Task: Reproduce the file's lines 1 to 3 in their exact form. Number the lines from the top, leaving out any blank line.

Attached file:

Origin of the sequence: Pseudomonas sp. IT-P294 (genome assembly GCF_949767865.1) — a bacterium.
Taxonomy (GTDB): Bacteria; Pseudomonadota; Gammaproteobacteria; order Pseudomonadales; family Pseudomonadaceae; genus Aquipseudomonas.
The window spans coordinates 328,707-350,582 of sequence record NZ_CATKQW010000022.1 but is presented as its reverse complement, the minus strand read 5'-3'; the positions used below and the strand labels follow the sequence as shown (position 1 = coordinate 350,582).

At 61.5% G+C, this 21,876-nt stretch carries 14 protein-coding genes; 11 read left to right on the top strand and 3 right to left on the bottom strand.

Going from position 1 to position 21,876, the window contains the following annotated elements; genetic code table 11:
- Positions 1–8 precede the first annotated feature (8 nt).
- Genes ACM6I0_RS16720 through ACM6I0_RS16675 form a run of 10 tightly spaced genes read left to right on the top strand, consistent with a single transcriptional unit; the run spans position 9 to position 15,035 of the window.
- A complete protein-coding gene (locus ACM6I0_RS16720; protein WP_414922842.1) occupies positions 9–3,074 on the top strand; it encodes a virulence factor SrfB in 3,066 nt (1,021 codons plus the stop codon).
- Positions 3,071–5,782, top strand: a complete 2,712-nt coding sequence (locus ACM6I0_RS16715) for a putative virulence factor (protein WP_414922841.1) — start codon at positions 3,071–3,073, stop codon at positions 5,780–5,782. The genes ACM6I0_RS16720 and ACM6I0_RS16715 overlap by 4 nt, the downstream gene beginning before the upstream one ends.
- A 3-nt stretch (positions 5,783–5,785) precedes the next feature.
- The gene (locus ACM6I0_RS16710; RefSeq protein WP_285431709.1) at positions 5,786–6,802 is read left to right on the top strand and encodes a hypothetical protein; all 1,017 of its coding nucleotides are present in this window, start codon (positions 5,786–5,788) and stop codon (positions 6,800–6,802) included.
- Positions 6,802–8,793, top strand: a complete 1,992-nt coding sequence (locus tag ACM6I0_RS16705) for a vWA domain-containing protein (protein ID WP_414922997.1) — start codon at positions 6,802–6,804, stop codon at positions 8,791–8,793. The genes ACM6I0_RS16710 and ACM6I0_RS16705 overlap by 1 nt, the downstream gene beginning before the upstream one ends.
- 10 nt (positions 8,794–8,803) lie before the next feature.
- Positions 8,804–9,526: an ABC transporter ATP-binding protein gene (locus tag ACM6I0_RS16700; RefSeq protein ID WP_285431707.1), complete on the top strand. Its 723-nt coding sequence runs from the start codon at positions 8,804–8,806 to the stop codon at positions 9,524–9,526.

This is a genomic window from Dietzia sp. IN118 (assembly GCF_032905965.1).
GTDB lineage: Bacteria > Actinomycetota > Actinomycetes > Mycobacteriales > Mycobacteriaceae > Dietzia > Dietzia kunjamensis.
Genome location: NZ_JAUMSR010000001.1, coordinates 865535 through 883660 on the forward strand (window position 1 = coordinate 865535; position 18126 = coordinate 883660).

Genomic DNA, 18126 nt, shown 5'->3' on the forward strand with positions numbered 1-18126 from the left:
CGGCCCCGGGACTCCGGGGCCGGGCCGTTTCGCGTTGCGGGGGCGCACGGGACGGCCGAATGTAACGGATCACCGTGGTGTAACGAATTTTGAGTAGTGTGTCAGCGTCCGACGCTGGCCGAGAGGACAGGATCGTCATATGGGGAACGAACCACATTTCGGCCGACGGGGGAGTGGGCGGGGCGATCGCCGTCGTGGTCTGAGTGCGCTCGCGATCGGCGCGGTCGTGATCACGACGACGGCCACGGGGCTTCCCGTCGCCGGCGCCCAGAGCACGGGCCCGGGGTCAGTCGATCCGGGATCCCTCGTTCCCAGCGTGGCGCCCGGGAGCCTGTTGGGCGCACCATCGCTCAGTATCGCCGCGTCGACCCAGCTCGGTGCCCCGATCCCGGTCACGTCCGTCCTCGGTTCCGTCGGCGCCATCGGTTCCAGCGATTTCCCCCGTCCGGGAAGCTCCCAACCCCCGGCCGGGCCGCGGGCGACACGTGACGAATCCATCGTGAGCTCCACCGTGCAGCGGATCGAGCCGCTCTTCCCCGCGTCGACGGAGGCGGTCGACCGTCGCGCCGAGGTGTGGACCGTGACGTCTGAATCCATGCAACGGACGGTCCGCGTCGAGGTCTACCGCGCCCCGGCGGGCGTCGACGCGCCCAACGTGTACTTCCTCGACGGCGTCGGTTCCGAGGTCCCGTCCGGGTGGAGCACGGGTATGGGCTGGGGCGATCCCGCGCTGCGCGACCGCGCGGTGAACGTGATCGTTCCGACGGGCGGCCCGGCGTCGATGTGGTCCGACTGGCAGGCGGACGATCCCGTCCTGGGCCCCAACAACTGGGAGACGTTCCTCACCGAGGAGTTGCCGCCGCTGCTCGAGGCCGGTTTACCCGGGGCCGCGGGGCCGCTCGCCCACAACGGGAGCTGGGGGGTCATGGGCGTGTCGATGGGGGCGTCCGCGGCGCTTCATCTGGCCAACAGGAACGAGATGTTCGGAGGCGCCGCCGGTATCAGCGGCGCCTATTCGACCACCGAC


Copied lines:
Origin of the sequence: Pseudomonas sp. IT-P294 (genome assembly GCF_949767865.1) — a bacterium.
Taxonomy (GTDB): Bacteria; Pseudomonadota; Gammaproteobacteria; order Pseudomonadales; family Pseudomonadaceae; genus Aquipseudomonas.
The window spans coordinates 328,707-350,582 of sequence record NZ_CATKQW010000022.1 but is presented as its reverse complement, the minus strand read 5'-3'; the positions used below and the strand labels follow the sequence as shown (position 1 = coordinate 350,582).